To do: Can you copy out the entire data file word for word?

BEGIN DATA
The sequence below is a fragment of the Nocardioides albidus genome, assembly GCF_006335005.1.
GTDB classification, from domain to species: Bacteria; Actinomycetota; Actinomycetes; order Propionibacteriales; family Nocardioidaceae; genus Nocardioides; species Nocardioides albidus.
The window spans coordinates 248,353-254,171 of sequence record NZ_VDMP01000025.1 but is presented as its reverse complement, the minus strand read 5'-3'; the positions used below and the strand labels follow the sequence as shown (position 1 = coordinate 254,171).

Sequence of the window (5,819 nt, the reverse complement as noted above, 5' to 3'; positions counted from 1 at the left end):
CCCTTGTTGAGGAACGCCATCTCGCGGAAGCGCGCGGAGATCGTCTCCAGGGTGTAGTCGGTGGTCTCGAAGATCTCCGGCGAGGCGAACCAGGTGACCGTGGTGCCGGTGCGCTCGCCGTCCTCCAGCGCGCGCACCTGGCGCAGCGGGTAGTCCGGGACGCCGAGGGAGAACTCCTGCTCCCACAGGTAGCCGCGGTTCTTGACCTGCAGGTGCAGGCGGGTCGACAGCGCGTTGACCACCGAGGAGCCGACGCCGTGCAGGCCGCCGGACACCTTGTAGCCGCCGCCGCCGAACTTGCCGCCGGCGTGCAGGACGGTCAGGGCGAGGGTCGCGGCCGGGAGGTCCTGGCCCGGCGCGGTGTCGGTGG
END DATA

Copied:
The sequence below is a fragment of the Nocardioides albidus genome, assembly GCF_006335005.1.
GTDB classification, from domain to species: Bacteria; Actinomycetota; Actinomycetes; order Propionibacteriales; family Nocardioidaceae; genus Nocardioides; species Nocardioides albidus.
The window spans coordinates 248,353-254,171 of sequence record NZ_VDMP01000025.1 but is presented as its reverse complement, the minus strand read 5'-3'; the positions used below and the strand labels follow the sequence as shown (position 1 = coordinate 254,171).

Sequence of the window (5,819 nt, the reverse complement as noted above, 5' to 3'; positions counted from 1 at the left end):
CCCTTGTTGAGGAACGCCATCTCGCGGAAGCGCGCGGAGATCGTCTCCAGGGTGTAGTCGGTGGTCTCGAAGATCTCCGGCGAGGCGAACCAGGTGACCGTGGTGCCGGTGCGCTCGCCGTCCTCCAGCGCGCGCACCTGGCGCAGCGGGTAGTCCGGGACGCCGAGGGAGAACTCCTGCTCCCACAGGTAGCCGCGGTTCTTGACCTGCAGGTGCAGGCGGGTCGACAGCGCGTTGACCACCGAGGAGCCGACGCCGTGCAGGCCGCCGGACACCTTGTAGCCGCCGCCGCCGAACTTGCCGCCGGCGTGCAGGACGGTCAGGGCGAGGGTCGCGGCCGGGAGGTCCTGGCCCGGCGCGGTGTCGGTGG